MCARTHUR BINION, Untitled, 2022, ink, oil paint stick, and paper on board, 121.9 × 182.9 cm. Courtesy the artist and Lehmann Maupin, New York / Hong Kong / Seoul / London.

McArthur Binion
Lehmann Maupin
Sep 1 – Oct 22

Chicago-based “rural modernist” McArthur Binion’s oeuvre is characterized by laboriously conceived grid works that explore how abstraction can “both obscure and reveal aspects of identity.” His solo show at Lehmann Maupin features new paintings from the series DNA (2013– ) and Visual Ear (2021– ), created through his trademark application of ink, graphite, and oil stick onto tiled reproductions of personal documents, such as his birth certificate, address books, as well as sheet music composed by jazz musician Henry Threadgill under the artist’s commission.

DIEDRICK BRACKENS, the warmth of other suns, 2022, cotton and acrylic yarn, 221 × 271.8 cm. Courtesy of the artist and Various Small Fires Los Angeles / Dallas / Seoul.

Diedrick Brackens
Various Small Fires
Sep 1 – Oct 15

Texas-born Los Angeles-based textile artist Diedrick Brackens presents four new woven tapestries for his Asian debut, “together our shadows make a single belly.” Taking inspiration from Adinkra, pictorial symbols used by the Akan peoples of Ghana, the tapestries expand on Brackens’s approach on the silhouetted figure. Unlike his more painterly previous works, this group of tapestries sees the artist’s use of flatter, abstract “textile-specific” languages such as plaids, stripes, and checkers.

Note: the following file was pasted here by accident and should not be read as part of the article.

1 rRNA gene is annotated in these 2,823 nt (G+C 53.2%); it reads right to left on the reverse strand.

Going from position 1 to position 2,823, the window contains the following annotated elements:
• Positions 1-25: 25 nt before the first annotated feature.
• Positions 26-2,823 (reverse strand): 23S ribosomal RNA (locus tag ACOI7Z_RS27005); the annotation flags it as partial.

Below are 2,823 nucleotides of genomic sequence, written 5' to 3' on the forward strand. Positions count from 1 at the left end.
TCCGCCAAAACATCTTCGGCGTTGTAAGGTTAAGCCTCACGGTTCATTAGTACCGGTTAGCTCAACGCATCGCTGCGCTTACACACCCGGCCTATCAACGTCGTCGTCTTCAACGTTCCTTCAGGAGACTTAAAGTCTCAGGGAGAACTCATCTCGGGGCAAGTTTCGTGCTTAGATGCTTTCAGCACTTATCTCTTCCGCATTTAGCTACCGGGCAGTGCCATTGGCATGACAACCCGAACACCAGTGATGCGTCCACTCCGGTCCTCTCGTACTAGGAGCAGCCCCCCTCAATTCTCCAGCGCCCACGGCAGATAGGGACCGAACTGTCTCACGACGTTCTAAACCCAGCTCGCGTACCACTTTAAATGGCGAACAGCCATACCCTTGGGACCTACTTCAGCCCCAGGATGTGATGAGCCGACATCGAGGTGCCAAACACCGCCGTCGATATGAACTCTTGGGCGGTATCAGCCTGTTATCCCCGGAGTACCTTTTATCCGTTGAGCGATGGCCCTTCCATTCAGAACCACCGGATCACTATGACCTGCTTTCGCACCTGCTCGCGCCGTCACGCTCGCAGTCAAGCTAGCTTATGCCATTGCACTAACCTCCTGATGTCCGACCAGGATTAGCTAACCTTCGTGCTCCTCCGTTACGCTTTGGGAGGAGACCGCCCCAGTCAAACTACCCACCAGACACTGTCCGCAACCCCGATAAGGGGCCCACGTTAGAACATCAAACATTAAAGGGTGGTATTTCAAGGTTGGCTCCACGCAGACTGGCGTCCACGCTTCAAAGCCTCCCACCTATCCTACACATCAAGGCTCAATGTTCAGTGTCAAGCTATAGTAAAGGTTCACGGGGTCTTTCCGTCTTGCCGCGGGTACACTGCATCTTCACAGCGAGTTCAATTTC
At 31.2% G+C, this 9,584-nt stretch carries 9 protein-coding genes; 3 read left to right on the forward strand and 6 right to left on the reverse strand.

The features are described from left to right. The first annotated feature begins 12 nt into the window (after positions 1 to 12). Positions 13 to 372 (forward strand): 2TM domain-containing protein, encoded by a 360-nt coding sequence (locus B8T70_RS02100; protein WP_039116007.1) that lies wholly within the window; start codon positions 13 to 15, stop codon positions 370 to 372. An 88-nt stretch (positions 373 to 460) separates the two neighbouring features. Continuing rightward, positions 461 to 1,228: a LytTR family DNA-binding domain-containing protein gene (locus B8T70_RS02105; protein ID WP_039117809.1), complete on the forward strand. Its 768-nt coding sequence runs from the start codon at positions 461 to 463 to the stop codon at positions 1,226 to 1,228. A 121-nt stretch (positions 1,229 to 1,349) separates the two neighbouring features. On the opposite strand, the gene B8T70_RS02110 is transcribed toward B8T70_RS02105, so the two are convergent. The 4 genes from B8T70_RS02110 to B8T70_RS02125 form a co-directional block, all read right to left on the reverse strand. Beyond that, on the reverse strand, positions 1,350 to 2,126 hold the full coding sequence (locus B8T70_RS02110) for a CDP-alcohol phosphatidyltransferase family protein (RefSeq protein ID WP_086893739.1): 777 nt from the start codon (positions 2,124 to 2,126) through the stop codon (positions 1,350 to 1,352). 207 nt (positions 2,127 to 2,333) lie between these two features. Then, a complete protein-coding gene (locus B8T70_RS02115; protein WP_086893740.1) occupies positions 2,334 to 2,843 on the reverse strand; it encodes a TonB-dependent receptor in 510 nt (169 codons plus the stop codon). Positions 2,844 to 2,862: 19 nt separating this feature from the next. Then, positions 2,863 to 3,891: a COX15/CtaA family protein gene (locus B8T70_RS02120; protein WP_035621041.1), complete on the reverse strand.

JONG OH, Line Sculpture #22, 2022, wood, marble, metal rod, and pencil line, 163 × 52 × 46 cm. Photo by Euirock Lee. Courtesy the artist and One and J. Gallery, Seoul. 

Jong Oh
One and J.
Aug 29 – Sep 30

“First Echo” is a showcase of ultra-minimalist sculptor Jong Oh’s site-specific practice, which draws attention to spatial situations. Oh uses fishing wire to create geometric sculptures comprising delicate fine lines, which evoke precise pencil markings on architectural plans. Oh’s poetic interventions into the gallery space subtly toy with our perception and awareness of the environment.

GHADA AMER, Julia’s Pink, 2005, acrylic, embroidery, and gel on canvas, 162.9 × 193.4 cm. Image via Instagram. Courtesy the artist and Tina Kim Gallery.

“The Cumulative Effect”
Songwon Art Center
Aug 30 – Sep 15

A trio of New York-based galleries—Tina Kim, Andrew Kreps, and Bortolami—teamed up for a group exhibition at the Songwon Art Center curated by American poet and critic John Yau. With a title derived from American artist Rebecca Morris’s 2013 tribute to Belgian painter Raoul De Keyser, the show challenges “old-world” perceptions of the avant-garde. Among the dozen participants are visual artist Suki Seokyeong Kang, filmmaker Minouk Lim, conceptual artist Daniel Buren, trapunto painter Pacita Abad, and abstract painter Rebecca Morris.

Related Articles